Dante’s world isn’t mine, but I’m glad I visited, once again to see things through eyes not my own, to live other lives I’ll never know, which has always been the draw of fiction for me. The more I learn how to see other worlds through other eyes in other times, the better my own work seems.

(reedited 4/16/13: I had misquoted Satan's adage, from Milton's Paradise Lost about reigning in Hell, though I swear someone somewhere states it as "live free in Hell.")

Copyright 2012 by Thomas Burchfield

Photo by author

Thomas Burchfield has recently completed his 1920s gangster thriller Butchertown. He can be friended on Facebook, followed on Twitter, and read at Goodreads. You can also join his e-mail list via tbdeluxe [at] sbcglobal [dot] net. He lives in Northern California with his wife, Elizabeth.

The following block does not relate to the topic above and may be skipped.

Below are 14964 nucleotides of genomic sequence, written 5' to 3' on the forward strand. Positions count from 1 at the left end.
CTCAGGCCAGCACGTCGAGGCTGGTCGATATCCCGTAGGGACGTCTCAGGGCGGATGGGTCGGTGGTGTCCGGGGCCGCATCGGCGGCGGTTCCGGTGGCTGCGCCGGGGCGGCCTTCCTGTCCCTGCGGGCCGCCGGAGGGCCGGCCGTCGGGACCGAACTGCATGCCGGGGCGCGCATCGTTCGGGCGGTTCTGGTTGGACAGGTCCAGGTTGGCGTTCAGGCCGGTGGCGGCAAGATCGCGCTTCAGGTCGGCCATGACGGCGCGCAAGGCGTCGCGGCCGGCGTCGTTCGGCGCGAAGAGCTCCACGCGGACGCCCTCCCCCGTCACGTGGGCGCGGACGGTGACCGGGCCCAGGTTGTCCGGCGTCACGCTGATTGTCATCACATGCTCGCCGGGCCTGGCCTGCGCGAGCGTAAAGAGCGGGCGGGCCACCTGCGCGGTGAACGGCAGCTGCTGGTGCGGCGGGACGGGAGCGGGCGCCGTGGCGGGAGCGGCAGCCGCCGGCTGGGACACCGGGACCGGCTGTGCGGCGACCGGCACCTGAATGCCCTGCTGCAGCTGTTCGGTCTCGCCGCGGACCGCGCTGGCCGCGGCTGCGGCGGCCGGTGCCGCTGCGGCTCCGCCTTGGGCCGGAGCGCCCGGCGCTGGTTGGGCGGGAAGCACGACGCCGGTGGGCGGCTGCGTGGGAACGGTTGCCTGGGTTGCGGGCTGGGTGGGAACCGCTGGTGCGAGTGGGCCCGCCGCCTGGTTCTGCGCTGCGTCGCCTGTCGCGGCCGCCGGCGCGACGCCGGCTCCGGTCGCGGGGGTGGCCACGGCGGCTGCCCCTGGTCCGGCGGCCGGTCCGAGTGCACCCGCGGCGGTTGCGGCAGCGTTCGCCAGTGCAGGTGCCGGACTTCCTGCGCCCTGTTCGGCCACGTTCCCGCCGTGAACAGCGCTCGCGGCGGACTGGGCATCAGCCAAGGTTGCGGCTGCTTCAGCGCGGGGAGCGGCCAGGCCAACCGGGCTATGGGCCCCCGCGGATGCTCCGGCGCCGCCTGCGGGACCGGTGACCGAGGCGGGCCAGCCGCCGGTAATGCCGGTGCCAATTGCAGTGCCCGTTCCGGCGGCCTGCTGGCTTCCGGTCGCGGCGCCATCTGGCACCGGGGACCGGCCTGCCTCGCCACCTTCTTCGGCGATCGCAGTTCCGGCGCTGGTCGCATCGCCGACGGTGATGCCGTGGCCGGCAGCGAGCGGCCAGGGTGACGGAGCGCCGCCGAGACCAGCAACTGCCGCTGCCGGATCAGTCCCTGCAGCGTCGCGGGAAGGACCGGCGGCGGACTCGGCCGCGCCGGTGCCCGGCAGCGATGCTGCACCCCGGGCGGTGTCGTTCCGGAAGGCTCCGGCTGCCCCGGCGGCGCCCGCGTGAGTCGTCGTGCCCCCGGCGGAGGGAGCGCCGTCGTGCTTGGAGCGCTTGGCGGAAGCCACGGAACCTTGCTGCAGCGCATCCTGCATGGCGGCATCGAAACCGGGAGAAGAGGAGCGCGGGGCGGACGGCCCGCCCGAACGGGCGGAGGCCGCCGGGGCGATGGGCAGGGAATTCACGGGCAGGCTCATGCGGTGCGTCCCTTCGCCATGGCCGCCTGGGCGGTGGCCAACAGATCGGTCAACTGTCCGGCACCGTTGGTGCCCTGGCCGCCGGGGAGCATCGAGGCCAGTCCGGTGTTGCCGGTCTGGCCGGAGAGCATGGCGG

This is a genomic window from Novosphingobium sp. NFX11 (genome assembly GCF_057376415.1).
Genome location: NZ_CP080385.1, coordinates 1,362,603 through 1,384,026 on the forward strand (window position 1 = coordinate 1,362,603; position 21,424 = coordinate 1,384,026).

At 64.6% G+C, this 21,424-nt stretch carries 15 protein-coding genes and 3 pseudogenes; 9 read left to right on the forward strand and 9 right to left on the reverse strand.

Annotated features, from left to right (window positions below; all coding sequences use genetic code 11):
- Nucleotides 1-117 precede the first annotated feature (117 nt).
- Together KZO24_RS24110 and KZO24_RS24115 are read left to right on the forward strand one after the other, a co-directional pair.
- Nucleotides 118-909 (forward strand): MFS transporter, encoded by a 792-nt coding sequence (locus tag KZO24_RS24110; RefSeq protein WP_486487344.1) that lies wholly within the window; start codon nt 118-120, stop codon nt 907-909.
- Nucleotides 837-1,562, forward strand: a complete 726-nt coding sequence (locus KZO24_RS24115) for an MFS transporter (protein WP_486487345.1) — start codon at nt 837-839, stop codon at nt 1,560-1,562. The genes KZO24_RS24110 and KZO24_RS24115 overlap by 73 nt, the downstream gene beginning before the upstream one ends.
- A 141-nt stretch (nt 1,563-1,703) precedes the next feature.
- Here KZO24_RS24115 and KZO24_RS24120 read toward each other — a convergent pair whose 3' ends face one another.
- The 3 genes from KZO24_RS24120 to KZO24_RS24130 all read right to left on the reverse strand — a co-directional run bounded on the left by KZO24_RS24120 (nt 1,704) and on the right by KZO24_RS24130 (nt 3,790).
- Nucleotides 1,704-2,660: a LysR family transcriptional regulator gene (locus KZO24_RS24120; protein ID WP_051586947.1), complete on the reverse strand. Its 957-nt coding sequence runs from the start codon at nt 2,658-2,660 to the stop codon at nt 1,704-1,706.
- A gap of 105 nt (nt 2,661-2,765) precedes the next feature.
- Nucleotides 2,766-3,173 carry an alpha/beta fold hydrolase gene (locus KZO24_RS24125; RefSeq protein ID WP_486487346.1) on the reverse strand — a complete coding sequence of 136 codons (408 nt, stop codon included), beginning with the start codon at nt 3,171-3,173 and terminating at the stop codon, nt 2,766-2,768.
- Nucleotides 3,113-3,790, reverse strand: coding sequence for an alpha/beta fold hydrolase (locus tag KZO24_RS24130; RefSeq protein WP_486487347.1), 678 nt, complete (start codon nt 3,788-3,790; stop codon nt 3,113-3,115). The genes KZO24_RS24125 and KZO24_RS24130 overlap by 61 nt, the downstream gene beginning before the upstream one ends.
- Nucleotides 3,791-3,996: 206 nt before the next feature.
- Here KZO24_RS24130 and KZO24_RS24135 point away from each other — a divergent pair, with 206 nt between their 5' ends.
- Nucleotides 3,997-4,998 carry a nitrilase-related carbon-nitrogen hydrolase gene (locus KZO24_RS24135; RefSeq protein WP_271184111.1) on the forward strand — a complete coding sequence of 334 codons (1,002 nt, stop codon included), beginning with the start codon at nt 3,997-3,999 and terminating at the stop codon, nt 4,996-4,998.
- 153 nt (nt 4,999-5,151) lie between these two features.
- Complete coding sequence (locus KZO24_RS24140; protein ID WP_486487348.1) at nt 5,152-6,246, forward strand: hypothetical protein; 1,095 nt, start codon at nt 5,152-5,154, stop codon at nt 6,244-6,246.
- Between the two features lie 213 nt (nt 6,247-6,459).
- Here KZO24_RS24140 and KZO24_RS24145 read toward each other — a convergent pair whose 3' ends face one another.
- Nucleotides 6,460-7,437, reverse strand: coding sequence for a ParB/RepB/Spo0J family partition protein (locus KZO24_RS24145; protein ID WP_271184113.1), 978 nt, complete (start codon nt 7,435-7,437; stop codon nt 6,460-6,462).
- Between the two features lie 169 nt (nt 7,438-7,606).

Julie Schauer said...

57fGreat review, and it should be noted how much the artists of the Renaissance read and were influenced by Dante. The one passage I remember about his contemporary art was something about Giotto having eclipsed his teacher, Cimabue.

I find it very significant that he had the nerve to critique authority (putting popes in hell) which makes him modern in many ways. He and Giotto were contemporaries and very much parallel to each other in pushing the world to a modern universe.

Thomas Burchfield said...

Thanks Julie for the insight and perspective, especially his role in move toward modernity. I didn't pick up on that--esp. the questioning of authority. According to what I've read, however, the idea of papal infallibility hadn't become dogmatic doctrine at this point (and wouldn't until the mid-1800s), so I wonder if Dante and others still had some leeway for criticism at this point.